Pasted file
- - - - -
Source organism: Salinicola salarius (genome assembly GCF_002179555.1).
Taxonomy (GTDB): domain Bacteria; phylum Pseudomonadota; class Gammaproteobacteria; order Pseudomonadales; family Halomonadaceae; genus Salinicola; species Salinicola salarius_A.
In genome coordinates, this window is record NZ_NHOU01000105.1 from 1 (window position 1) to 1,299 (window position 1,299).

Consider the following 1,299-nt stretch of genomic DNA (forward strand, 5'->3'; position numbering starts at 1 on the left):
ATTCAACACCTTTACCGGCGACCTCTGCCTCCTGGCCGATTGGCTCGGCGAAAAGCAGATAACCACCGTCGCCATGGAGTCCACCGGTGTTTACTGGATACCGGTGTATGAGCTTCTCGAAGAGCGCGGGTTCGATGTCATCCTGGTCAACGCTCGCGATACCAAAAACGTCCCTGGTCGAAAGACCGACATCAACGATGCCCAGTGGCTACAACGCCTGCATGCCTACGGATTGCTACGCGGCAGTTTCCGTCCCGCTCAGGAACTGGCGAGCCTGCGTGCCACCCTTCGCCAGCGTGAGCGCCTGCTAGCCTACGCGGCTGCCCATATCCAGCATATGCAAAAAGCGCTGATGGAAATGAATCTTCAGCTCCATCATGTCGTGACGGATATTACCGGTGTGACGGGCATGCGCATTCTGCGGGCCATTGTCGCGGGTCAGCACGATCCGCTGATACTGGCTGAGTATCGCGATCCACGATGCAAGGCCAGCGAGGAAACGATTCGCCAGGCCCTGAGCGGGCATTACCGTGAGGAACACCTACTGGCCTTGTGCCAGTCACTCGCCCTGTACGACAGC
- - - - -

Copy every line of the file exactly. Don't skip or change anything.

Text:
Source organism: Salinicola salarius (genome assembly GCF_002179555.1).
Taxonomy (GTDB): domain Bacteria; phylum Pseudomonadota; class Gammaproteobacteria; order Pseudomonadales; family Halomonadaceae; genus Salinicola; species Salinicola salarius_A.
In genome coordinates, this window is record NZ_NHOU01000105.1 from 1 (window position 1) to 1,299 (window position 1,299).

Consider the following 1,299-nt stretch of genomic DNA (forward strand, 5'->3'; position numbering starts at 1 on the left):
ATTCAACACCTTTACCGGCGACCTCTGCCTCCTGGCCGATTGGCTCGGCGAAAAGCAGATAACCACCGTCGCCATGGAGTCCACCGGTGTTTACTGGATACCGGTGTATGAGCTTCTCGAAGAGCGCGGGTTCGATGTCATCCTGGTCAACGCTCGCGATACCAAAAACGTCCCTGGTCGAAAGACCGACATCAACGATGCCCAGTGGCTACAACGCCTGCATGCCTACGGATTGCTACGCGGCAGTTTCCGTCCCGCTCAGGAACTGGCGAGCCTGCGTGCCACCCTTCGCCAGCGTGAGCGCCTGCTAGCCTACGCGGCTGCCCATATCCAGCATATGCAAAAAGCGCTGATGGAAATGAATCTTCAGCTCCATCATGTCGTGACGGATATTACCGGTGTGACGGGCATGCGCATTCTGCGGGCCATTGTCGCGGGTCAGCACGATCCGCTGATACTGGCTGAGTATCGCGATCCACGATGCAAGGCCAGCGAGGAAACGATTCGCCAGGCCCTGAGCGGGCATTACCGTGAGGAACACCTACTGGCCTTGTGCCAGTCACTCGCCCTGTACGACAGC